Our present circumstances may be confusing rather than affirming, and we may not feel trained to fly in this.  But that’s just when we need to be still and know that God is directing.  If there needs to be a course direction, he’ll tell us.  In the meantime, we go by faith, not by sight.


Father, strengthen our trust in you so that no matter what happens in our lives, we rely on you and your sovereignty.  Cause us to persevere knowing that you are faithful and will bring us to a desired end.  In Jesus’ name.  AMEN.



Whoever brings blessing will be enriched, and one who waters will himself be watered.   Proverbs 11:25


Blessing can be both a verb and a noun.  Just now I’m thinking of blessing as an action that we intentionally do to bring encouragement or joy to someone else.  Too much of the time we are intent on being the recipient of a blessing, but “to whom much is given, much will be required” (Luke 12:48).

Willie, one of our church’s college ministers, joined me for lunch last week.  Willie was telling me how much he enjoys working with young people on campus and said that part of his assignment is to intentionally bless someone every day.  I asked if that would continue with him after he moved to his next assignment.  With a look of astonishment, he replied, “Yes, I’m trying to make that a habit.”

I think blessing was so much a part of Jesus’ nature that he didn’t have to think about it.  His being exuded compassion, kindness, mercy, forgiveness, love, and all the wonderful characteristics to which we aspire.  Jesus didn’t have to think about blessing because he was a blessing.  Goodness flowed from him, and people were changed.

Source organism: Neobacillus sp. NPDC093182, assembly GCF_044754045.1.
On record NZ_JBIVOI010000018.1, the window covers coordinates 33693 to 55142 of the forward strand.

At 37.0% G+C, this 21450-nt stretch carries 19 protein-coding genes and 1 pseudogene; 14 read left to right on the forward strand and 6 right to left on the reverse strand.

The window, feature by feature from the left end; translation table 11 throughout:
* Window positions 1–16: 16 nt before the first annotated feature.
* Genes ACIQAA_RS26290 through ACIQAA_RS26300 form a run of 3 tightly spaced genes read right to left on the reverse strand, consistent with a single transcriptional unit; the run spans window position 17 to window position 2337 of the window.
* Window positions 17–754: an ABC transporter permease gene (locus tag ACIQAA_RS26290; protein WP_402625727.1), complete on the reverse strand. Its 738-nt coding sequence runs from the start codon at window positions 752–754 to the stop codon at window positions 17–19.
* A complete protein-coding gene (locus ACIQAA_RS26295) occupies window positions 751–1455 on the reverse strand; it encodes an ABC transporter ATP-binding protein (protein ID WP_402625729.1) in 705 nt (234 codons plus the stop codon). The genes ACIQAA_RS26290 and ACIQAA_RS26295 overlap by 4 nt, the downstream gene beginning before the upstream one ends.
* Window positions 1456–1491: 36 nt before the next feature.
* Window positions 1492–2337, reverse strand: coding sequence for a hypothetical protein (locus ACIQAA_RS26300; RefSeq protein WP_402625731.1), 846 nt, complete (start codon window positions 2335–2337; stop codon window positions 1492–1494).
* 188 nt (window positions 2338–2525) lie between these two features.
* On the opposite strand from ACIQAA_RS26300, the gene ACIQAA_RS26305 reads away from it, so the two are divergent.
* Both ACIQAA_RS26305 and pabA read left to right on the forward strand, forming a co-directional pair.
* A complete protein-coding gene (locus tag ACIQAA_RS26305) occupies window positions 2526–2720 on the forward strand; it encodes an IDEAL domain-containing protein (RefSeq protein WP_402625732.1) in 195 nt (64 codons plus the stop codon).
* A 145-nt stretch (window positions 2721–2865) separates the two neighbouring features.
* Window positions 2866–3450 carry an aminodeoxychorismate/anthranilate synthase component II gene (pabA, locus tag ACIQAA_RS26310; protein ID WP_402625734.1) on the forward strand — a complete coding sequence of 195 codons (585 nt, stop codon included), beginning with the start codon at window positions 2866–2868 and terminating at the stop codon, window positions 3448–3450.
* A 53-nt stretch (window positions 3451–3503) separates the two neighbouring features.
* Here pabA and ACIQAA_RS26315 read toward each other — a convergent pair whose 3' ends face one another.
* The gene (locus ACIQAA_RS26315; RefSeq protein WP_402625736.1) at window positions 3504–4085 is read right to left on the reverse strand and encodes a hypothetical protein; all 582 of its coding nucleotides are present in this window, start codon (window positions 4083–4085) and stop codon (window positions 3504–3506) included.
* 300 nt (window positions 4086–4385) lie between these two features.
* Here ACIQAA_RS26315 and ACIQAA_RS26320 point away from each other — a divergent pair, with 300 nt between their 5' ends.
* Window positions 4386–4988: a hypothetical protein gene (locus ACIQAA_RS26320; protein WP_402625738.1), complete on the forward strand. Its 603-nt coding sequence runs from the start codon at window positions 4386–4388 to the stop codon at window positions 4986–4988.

Today during a work session, Susan told us about a teacher who had taken an interest in her father, a first generation American whose father was a coal miner.  Not only did the teacher watch over her father when he was in her class, but she followed his career throughout school, encouraging him to go on to university.  World War II interrupted the young man’s senior year with a draft notice, and he petitioned the university to let him test out of his last semester to receive his diploma.  The school was agreeable with one caveat:  He had pay $16 for the testing fee, a fortune to this struggling young man.  Somehow, the teacher heard of the need and blessed her former student with the funds needed for testing.  He repaid her confidence by passing the test and later repaying the $16.

Often, we may not know when we are blessing, but that doesn’t exempt us from presenting ourselves every day for service to the Lord – menial or grand.  Just a cup of cold water will have its reward and can make a big difference to a thirsty person.


Father, open my myopic eyes to all the needs around me.  Cause me to freely and willingly give of myself as a reflection of you.  In Jesus’ name.  AMEN.


Let your conversation be always full of grace, seasoned with salt, so that you may know how to answer everyone.  Colossians 4:6  (NIV)